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Getting to the unknown unknowns

— From an interview with Assistant Chief (ret.) Dale Ferranto

“There are known knowns. These are things we know that we know. There are known unknowns. That is to say, there are things that we know we don’t know. But there are also unknown unknowns. There are things we don’t know we don’t know.”
— Donald Rumsfeld

Two of the most powerful skills in law enforcement are the ability to think creatively — sometimes VERY creatively — and to be able to identify, then leverage the right information sources, particularly when you think you’ve hit a wall in your investigations. It’s then, Dale Ferranto, Assistant Chief (Ret.) with the California DOJ suggests, that these two skills can make or break your case. In a discussion with Police1, Ferranto shared an excellent example. You may have heard of this high profile incident, but you may not know about the out-of-the-box thinking that came into play. It helped nail the suspects and could help you open your mind during your own investigations.

A California couple interested in selling their large yacht agreed to take a family — husband, wife and baby — and a male friend on a “test cruise.” At the end of the day, the boat, the family and the friend return, but the owners don’t. A homicide investigation is launched, but investigators can’t find anything. They’re convinced the supposed buyers killed the owners, but they’ve got nothing to prove it. They’re stalled.

The creative-thinking DA, however, isn’t ready to give up. He was a surfer who had befriended the skipper of a similar yacht during one of his trips. “He called his friend,” says Ferranto, “and said, ‘Here’s my dilemma. I’ve got this beautiful yacht, I’ve got two missing people, I’ve got three murder suspects but no real evidence to go on.’” During the conversation the skipper tells the DA that whenever a boat is sold an inventory, which in marine terms is called a survey, is taken of all the gear that’s required to make it seaworthy. “If you think these people were killed at sea,” the skipper says, “take a look to see how many anchors are on board, because a boat that size will have two, and then match that against the survey.”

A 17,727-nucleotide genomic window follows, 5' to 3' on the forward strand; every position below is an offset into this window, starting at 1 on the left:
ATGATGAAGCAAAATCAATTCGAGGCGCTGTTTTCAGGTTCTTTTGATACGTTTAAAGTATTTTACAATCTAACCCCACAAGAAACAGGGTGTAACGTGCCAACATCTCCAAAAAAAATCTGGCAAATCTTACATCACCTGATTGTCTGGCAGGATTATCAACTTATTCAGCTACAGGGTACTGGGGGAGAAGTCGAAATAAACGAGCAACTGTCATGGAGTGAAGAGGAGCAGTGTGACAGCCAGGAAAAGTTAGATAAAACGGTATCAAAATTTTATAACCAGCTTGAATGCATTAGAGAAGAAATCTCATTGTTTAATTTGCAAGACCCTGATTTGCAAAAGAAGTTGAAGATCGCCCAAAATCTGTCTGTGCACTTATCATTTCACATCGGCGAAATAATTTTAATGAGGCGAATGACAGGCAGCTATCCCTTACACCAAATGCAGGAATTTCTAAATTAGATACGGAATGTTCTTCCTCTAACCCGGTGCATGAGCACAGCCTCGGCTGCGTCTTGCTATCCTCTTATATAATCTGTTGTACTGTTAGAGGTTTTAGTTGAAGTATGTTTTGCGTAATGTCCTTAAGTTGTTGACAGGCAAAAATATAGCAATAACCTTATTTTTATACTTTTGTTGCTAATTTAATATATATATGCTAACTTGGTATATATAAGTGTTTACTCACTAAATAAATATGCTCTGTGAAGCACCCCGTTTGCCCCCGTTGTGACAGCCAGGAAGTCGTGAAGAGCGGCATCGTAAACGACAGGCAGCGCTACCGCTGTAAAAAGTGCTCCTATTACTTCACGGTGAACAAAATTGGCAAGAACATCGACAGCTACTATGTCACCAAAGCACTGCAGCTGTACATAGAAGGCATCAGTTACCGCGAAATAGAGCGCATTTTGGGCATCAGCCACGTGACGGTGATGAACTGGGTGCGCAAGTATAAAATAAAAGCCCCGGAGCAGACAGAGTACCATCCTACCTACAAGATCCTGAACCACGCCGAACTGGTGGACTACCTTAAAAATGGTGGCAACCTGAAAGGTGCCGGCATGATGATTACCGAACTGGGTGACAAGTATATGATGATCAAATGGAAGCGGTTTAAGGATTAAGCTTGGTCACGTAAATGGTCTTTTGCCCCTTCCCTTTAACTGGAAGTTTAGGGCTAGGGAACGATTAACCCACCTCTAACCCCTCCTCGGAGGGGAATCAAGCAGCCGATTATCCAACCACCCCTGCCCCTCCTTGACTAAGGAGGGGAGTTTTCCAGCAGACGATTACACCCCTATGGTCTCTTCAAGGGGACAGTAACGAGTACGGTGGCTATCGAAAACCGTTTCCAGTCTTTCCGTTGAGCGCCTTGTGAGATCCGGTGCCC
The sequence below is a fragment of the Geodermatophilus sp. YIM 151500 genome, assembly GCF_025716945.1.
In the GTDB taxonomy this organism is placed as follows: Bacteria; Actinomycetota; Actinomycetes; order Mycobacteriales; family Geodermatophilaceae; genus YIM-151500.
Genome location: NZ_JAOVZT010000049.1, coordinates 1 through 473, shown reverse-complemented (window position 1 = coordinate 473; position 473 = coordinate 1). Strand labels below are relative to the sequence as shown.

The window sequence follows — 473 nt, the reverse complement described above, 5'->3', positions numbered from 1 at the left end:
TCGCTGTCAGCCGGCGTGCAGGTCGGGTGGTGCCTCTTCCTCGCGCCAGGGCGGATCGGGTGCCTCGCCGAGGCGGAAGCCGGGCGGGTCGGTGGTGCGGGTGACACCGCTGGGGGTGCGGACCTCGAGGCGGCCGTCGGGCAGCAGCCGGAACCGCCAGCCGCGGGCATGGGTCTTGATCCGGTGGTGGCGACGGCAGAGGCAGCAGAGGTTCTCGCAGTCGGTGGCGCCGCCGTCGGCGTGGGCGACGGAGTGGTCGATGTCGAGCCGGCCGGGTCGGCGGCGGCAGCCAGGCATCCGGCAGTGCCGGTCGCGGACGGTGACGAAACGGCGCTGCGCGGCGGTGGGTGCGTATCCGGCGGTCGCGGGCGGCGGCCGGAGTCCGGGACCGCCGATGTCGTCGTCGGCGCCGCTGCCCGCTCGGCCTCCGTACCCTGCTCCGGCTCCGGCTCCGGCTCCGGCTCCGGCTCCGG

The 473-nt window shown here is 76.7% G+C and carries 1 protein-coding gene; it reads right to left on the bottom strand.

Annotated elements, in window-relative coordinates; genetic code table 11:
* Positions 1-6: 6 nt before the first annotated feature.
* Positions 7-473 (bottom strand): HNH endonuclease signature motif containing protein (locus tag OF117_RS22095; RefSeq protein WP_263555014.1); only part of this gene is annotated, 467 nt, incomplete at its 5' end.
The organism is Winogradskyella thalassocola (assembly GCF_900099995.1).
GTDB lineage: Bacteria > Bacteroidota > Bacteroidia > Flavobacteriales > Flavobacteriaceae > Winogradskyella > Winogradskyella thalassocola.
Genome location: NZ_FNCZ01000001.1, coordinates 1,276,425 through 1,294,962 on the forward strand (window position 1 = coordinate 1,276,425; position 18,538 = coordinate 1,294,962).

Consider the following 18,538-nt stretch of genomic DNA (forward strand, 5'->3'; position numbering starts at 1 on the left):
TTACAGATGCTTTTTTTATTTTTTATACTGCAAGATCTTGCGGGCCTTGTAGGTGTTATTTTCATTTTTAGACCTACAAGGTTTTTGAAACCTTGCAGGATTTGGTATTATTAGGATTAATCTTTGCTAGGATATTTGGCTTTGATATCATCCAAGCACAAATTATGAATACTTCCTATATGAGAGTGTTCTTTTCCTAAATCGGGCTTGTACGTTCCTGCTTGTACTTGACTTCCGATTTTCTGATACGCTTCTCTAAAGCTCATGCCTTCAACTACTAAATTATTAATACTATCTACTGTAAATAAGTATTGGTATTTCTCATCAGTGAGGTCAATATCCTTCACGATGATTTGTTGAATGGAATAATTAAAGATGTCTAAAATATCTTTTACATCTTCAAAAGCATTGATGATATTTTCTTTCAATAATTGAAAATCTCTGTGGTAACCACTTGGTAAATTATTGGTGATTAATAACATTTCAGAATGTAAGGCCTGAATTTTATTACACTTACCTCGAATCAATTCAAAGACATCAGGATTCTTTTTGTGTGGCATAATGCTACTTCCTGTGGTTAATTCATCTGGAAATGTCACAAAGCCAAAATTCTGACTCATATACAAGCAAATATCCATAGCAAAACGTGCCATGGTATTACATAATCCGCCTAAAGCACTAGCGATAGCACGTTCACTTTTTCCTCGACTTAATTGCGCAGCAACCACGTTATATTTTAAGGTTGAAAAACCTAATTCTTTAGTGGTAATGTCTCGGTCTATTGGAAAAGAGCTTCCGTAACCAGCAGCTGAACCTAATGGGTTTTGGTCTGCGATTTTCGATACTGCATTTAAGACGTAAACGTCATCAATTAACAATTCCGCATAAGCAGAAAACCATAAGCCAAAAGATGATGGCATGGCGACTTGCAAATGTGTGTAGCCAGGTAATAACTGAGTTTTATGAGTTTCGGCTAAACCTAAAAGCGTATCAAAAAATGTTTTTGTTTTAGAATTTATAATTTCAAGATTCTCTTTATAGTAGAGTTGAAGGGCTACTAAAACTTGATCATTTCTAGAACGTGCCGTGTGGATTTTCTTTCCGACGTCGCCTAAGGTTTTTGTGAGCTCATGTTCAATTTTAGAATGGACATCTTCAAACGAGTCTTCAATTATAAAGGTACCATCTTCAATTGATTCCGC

Two anchors were listed on the survey but one was on the boat after the test cruise. This was the break in the case. “The DA needed to know what to look for because he was stumped,” Ferranto concludes, “and in this particular case there was a document that exists because of the nature of a certain kind of transaction that any person serious about making that transaction would demand to look at. This DA didn’t know such a document existed, but by turning to his friend he was able to find an avenue to pursue.”

The lesson: When you’re stuck, remember that there are experts in all kinds of things that you can approach (obviously, without revealing anything you shouldn’t) who can help you get to the “unknown unknowns.”

An Important Post Script
The victims in this case were Thomas and Jackie Hawks. They were last seen leaving the Newport Harbor on their 55-foot yacht, the Well Deserved, on November 15, 2004.

The Los Angeles Times, reporting on this case during the 2008 trial of the murderous conspirators, said: “With his hands bound behind his back and eyes covered in tape, Tom Hawks seemed to realize that certain death awaited him and his wife, Jackie, if he didn’t act quickly. So he mustered all the force he could and delivered a blow with his foot that sent one of his three attackers reeling into a deck chair. It would be the last act of heroism for a man who made a living in law enforcement.”

Thomas and Jackie Hawks were murdered by Skylar James Deleon, his former wife Jennifer Henderson, and John Kennedy. Deleon and Kennedy were sentenced to death, while Henderson was sentenced to two life terms without parole. The baby was used as a prop to convince the Hawks that they were dealing with a legitimate family.

The bodies of these victims have never been recovered.

Doug Wyllie writes police training content on a wide range of topics and trends affecting the law enforcement community. Doug was a co-founder of the Policing Matters podcast and a longtime co-host of the program.